With the backing of The Missouri Department of Conservation, Missouri Bowhunting Council, Whitetails Unlimited, and private landowners, the Show-Me state is trying to hit poachers where it counts--in the wallet. Missouri Senate Bill 665 would make poachers of whitetail bucks pay restitution to private property owners for damages and would allow for the development of a process by which a convicted poacher would also pay restitution to the state based on the deer’s Boone & Crockett score, a figure that could be as high as $7,500. http://www.ussportsmen.org/interactive/features/Read.cfm?ID=1724
By now you’ve probably heard that Mike Iaconelli was disqualified from the 2006 Citgo Bassmaster Classic on Friday shortly after bringing two dead fish to the weigh in. Here are the details.
According to the story below, an ESPN video shows that upon finding the dead fish in his livewell, Ike lost his cool, destroyed a running light, and swore a blue streak in front of spectators. "Once we saw the videotape, it didn't take long to make the decision," said a tournament official. Ike sees it differently, though, saying, "I totally feel like I'm targeted. I totally feel like I'm being sabotaged here.” Whatever the case, this is the second time Ioconelli has been disqualified from the Classic--an unofficial tournament record. http://www.southeasttexaslive.com/site/news.cfm?newsid=16205752&BRD=2287&PAG=461&dept_id=512560&rfi=6
On the first day of the 36th annual Citgo Bassmaster Classic—during which Florida’s Lake Tohopekaliga produced the three largest bass in the event’s history—Luke Clausen flirted with a 30-pound limit (29 pounds, 6 ounces) and took an impressive early lead. By the end of the day on Sunday, the Spokane Valley, Washington, pro not only held on to win the event, but did so with a 3-day total weight of 56-pounds, 2-ounces, breaking the tournament's previous record of 55 pounds, 10 ounces. http://www.mercurynews.com/mld/mercurynews/sports/13969863.htm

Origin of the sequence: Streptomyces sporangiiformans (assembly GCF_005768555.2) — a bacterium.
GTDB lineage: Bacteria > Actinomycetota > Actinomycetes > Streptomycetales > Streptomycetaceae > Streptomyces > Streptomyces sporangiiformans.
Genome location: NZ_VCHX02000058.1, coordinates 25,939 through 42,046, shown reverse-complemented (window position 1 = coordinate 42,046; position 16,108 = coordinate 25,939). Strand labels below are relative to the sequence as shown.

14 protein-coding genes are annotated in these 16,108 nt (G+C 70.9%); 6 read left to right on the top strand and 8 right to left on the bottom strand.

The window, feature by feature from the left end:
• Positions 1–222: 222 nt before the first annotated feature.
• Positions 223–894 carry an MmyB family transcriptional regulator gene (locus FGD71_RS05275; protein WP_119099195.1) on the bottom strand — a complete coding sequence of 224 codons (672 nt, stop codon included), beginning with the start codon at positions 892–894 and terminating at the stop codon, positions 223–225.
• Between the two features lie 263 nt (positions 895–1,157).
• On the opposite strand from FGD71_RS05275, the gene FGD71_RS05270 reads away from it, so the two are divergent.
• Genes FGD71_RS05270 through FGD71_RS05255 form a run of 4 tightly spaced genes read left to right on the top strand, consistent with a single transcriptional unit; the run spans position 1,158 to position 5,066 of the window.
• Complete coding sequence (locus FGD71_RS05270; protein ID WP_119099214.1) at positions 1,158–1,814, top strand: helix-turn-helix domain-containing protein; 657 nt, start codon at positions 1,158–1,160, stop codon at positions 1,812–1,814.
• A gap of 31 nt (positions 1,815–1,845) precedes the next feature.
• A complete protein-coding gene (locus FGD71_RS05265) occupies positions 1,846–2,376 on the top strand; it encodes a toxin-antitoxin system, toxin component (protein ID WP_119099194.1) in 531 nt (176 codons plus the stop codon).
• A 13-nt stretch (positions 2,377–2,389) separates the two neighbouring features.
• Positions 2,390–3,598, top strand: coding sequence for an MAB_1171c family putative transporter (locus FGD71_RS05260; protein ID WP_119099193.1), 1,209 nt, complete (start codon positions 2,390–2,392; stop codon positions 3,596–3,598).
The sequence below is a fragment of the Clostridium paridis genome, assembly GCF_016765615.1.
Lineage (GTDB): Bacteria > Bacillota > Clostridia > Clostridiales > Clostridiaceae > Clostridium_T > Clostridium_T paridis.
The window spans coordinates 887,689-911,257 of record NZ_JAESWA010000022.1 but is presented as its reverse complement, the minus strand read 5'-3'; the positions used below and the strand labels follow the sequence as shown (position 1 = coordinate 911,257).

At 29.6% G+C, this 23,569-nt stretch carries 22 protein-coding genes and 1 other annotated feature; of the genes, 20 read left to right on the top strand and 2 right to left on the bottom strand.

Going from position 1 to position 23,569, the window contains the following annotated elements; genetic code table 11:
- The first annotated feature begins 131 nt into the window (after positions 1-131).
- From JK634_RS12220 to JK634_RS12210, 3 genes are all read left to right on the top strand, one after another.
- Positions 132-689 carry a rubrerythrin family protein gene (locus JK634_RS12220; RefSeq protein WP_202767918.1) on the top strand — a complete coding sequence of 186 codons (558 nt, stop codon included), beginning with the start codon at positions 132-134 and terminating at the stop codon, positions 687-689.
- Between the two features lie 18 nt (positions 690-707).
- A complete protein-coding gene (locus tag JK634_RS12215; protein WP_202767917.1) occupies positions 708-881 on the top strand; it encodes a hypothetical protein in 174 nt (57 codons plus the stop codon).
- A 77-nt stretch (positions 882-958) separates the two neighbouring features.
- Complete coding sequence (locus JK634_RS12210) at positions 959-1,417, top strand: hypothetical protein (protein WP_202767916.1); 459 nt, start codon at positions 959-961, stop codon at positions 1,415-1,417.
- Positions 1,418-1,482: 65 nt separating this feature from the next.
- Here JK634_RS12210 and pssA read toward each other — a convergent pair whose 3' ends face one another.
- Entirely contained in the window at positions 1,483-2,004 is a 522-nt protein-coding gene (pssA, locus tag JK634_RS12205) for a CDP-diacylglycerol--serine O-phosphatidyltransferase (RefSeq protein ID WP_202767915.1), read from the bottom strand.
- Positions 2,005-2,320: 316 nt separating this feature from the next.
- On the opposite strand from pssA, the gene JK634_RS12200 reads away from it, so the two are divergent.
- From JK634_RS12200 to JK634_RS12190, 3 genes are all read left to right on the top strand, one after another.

On a recent Saturday, Wayne Bessinger of Tippecanoe, Indiana, pulled a pair of big bucks from his one-acre pond. If you want to see a photo of the two 12-pointers that locked antlers, fell through the ice, and died, click on the link below. If you wan’t to see them in person, wait a while, then head to the Potawatomi Wildlife Park Nature Center, a small museum south of Tippecanoe where the deer will eventually be displayed. http://www.southbendtribune.com/apps/pbcs.dll/article?AID=/20060226/News01/602260346/-1/NEWS01/CAT=News01
Since 2001, when the sage plains of western Wyoming’s Pinedale region teemed with game, the Bureau of Land Management--our nation’s primary caretaker of public land and wildlife--has overseen the area’s transformation into one of the most productive and profitable natural gas fields on federal lands. But mule deer, sage grouse, and pronghorn numbers have plummeted.
About 30 miles off the mouth of the Mississippi River out of Venice, LA, Baton Rouge angler Lane Foil and his friends were catching yellowfin tuna and about to gaff a 130-pounder when an 11-foot, 6-inch mako shark launched from the water at point-blank range, grabbing the freshly caught tuna in its mouth. Foil quickly rigged a bonito, pitched it into the water, and caught the 765-pound shark, shattering the old Louisiana state record and setting a new mark for the Gulf. http://www.southeasttexaslive.com/site/news.cfm?newsid=16181441&BRD=2287&PAG=461&dept_id=512560&rfi=6
Current Taser stun guns pack a 50,000-volt wallop—plenty of juice to temporarily paralyze people. Problem is, today’s Tasers are only effective to about 25 yards. But the company is now developing a solution called the eXtended Range Electro-Muscular Projectile. A radically new shotgun shell designed to deliver the combined blunt-force trauma of a fast-moving baseball with the electrical current of a stun gun, the XREP has a current range of 100 feet. The US military, though, has challenged the company to extend the range to a 100 yards. http://www.signonsandiego.com/news/computing/20060221-1515-tasershotgun.html